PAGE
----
Monday, February 27, 2006

Over the weekend, I read the first volume of the James Hillman Uniform Edition, entitled Archetypal Psychology, Spring Publications 2004.

The first volume contains an extensive bibliography of works on archetypal psychology, which in itself makes the book worth the purchase. However, even more important, the first section of the book, entitled Brief Account, written by Hillman, provides an overview of archetypal psychology, its major tenets and themes.

Hillman, referring to himself in the third person, discusses his works and his role as one of the founders of the discipline as well as the sources of archetypal psychology in regard to the archetypal image, soul, spirit, depth, polytheistic psychology and religion, the practice of therapy, eros, and personality theory.

Perhaps, most interesting is his discussion of soul. Hillman writes that the two main “fathers” of the discipline are Carl Jung and Henry Corbin.

Before I became interested in Hillman and Jung I was fascinated by two French writers, Corbin and Bachelard, who, I thought, spoke to the feelings that I had from certain images that appeared to me in dreams and writing. I classified these feelings as numinous. For me these images had a sacred feel to them and were different from most of the images I create.

I later came to believe that they were archetypal and thereby of a different quality.

In fact, if asked I can go directly to passages that came to me suddenly and unbidden. I use this expression because it is a paraphrase from Erasmus that Jung quoted often: vocatus atque non vocatus deus aderit.

Even today when I read these passages I feel something tangible enter me. I believe that these images elicit a feeling of desire for something transcendent or perhaps better said intimate the possibility of transcendence. They seem to have weight and life beyond the page. At times I feel that I can engage these images and they will produce more and that their appearance in my imagination was simply a tease or a trick to lure me to follow them.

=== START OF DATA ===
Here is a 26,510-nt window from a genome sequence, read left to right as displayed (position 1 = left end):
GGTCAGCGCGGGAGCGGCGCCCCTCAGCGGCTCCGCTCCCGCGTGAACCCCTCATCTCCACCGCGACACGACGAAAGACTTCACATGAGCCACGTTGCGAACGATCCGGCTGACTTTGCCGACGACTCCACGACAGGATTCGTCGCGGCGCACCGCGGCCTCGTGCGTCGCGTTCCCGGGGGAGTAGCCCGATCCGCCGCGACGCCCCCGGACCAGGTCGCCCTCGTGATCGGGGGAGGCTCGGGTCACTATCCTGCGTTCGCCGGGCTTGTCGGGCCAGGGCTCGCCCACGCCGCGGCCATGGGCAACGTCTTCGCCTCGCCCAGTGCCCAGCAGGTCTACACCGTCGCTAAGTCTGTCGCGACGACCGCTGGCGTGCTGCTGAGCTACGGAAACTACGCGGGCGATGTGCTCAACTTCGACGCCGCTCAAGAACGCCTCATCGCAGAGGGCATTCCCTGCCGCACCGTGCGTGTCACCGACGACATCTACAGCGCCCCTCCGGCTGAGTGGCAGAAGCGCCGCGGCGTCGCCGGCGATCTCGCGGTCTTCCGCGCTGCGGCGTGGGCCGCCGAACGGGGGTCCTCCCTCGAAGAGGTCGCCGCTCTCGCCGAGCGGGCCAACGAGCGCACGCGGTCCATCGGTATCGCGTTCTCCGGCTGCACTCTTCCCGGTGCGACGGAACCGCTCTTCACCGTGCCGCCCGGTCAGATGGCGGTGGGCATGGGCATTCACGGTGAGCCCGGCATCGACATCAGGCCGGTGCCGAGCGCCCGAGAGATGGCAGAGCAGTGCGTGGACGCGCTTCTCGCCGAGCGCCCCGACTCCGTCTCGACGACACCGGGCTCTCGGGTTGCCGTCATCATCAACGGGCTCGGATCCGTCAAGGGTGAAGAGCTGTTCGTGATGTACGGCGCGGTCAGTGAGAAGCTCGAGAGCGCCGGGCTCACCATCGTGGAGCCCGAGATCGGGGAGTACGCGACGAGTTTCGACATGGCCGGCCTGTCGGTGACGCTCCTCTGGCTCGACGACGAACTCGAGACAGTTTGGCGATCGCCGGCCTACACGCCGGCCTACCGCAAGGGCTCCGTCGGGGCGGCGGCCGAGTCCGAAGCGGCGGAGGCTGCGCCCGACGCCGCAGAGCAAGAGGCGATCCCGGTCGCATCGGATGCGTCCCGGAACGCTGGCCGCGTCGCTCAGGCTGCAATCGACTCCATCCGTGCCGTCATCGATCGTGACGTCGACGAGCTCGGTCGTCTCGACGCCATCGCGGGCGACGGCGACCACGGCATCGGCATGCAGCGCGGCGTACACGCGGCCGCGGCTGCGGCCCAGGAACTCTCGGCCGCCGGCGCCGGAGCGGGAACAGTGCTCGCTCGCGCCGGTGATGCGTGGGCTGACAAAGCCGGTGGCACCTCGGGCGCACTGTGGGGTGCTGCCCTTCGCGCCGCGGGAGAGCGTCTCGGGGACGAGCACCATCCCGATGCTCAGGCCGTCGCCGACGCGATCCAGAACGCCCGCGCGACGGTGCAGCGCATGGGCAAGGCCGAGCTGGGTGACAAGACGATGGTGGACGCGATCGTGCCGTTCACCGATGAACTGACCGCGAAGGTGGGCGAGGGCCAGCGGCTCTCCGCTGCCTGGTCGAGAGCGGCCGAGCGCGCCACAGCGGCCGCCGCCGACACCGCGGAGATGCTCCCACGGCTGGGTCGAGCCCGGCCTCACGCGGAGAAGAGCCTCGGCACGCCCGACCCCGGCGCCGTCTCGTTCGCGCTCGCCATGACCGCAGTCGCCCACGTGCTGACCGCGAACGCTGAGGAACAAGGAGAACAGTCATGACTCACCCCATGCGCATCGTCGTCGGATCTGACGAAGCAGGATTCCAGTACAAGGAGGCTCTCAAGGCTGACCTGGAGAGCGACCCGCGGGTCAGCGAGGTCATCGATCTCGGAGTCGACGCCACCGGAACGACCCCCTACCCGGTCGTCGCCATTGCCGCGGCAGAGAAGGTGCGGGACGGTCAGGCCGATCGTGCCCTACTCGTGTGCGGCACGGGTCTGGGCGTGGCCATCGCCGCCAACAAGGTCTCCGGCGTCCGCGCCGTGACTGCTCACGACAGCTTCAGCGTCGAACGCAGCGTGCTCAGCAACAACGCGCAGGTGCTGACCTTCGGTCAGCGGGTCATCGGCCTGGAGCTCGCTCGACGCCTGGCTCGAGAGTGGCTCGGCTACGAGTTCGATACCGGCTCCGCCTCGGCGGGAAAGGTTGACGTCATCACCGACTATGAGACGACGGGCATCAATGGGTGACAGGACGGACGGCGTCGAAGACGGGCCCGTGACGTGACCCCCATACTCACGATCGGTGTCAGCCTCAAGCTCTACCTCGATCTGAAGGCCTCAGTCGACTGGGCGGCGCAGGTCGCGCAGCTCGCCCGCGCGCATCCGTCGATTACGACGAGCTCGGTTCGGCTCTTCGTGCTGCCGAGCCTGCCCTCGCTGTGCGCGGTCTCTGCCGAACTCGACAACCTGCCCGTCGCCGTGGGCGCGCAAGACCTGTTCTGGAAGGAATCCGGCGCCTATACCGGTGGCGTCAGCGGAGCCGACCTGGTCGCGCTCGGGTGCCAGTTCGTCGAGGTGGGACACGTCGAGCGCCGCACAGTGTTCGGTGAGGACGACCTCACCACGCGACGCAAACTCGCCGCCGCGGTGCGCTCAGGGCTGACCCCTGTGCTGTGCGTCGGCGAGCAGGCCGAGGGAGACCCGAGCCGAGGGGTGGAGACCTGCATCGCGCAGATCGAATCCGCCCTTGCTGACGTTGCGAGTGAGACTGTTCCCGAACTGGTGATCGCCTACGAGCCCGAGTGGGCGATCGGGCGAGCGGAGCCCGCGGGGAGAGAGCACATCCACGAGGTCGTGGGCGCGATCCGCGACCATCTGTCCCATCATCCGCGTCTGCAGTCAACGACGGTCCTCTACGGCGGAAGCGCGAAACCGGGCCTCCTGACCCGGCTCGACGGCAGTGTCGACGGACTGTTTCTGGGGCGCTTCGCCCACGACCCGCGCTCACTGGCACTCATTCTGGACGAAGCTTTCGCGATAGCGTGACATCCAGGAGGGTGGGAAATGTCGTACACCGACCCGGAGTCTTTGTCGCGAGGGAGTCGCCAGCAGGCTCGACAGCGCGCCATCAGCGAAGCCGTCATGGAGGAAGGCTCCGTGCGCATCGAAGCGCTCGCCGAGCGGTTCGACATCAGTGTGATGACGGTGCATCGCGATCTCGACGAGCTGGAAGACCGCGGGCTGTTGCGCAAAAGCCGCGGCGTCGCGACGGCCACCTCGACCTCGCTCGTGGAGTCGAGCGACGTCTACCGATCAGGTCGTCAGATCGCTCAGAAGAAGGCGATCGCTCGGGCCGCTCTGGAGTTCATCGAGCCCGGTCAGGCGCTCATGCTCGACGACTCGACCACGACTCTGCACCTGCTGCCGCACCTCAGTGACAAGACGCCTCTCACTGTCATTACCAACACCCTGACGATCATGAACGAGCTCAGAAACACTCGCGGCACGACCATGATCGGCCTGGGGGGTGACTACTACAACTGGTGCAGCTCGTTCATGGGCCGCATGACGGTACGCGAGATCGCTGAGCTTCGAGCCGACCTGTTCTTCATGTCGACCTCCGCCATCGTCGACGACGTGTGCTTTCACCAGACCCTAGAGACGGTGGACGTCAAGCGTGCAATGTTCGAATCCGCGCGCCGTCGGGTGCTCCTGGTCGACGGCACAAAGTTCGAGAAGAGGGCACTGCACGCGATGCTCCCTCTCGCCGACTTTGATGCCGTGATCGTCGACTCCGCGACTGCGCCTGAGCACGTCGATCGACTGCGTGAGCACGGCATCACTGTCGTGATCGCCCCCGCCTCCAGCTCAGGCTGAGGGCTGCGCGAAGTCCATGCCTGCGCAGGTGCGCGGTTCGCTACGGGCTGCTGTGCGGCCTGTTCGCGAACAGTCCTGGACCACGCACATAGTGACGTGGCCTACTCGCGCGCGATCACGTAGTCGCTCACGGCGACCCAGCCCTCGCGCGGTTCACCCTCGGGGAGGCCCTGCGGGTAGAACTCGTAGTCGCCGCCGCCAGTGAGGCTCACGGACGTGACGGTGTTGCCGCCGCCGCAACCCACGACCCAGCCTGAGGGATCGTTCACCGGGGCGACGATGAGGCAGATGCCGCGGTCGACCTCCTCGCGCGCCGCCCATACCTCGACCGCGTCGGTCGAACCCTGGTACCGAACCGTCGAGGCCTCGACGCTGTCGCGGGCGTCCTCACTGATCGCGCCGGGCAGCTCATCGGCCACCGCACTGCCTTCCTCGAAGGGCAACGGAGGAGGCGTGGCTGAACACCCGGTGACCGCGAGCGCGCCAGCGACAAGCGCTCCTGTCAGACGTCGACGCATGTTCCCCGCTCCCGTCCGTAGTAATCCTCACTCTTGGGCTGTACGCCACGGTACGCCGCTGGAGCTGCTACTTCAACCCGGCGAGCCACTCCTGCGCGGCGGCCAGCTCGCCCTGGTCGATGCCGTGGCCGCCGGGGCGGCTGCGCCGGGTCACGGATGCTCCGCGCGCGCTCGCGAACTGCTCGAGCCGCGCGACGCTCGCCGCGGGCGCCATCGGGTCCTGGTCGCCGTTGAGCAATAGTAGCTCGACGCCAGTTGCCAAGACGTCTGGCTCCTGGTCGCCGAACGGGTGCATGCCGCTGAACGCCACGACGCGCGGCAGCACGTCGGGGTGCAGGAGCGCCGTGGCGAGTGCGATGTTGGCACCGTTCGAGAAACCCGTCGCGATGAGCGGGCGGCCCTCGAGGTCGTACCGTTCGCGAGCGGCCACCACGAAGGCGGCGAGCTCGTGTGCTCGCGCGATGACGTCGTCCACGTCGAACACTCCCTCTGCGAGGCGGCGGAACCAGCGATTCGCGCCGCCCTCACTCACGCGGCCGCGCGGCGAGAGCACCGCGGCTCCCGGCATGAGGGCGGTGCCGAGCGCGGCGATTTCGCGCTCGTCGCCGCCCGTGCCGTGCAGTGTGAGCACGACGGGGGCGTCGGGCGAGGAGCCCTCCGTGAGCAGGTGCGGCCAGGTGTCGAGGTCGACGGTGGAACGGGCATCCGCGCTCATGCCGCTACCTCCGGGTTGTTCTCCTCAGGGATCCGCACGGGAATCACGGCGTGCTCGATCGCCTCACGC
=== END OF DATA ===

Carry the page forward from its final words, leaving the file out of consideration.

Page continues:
The best example of this is the last few pages of Vogel and the White Bull, where Vogel and his girl friend see the old Indian playing his flute in the square in Santa Fe, New Mexico.


They walked across the square and down a narrow alley to Chez Coyote, which was situated on the second floor of an adobe building. Heike, Tracey, and Jonathan were waiting for them, seated at a large round table in the middle of the room. They were all drinking Margaritas. During dinner, Vogel and Elisa caught up with them and the meal was entertaining and Vogel could see that Heike had made progress with Jonathan. They spoke together in low tones with knowing looks. If Tracey suspected she did not show it. At 10:00 p.m., three hours later, they emerged from the restaurant and started back to the hotel. With sunset, the temperature had actually warmed and a cloud cover had descended upon the city from the mountains. Flakes of snow were falling and the night had a magical quality. Vogel held Elisa’s hand as they walked. Because of his shoulder they walked slowly. The other three walked ahead, with Jonathan in the middle and Heike and Tracey pressed against him for warmth.

The square was lit up, the trees full of white Christmas lights.

Vogel heard flute music. It sounded like the music that he had heard in the Metro in Paris, the music played by the young men from Peru. He looked around the square searching for the source of the haunting sound. Suddenly, he thought of the message written on the wall of the Metro – vous entrez en pays d’√©motion – and he re-experienced the emotion Sehnsucht. He pulled Elisa to him and kissed her passionately. “What is it”?” she asked, staring in his eyes. “I felt overwhelmed with an emotion,” he said.

“What emotion?” she asked, laughing at him.

“Not sex.”

Sehnsucht?”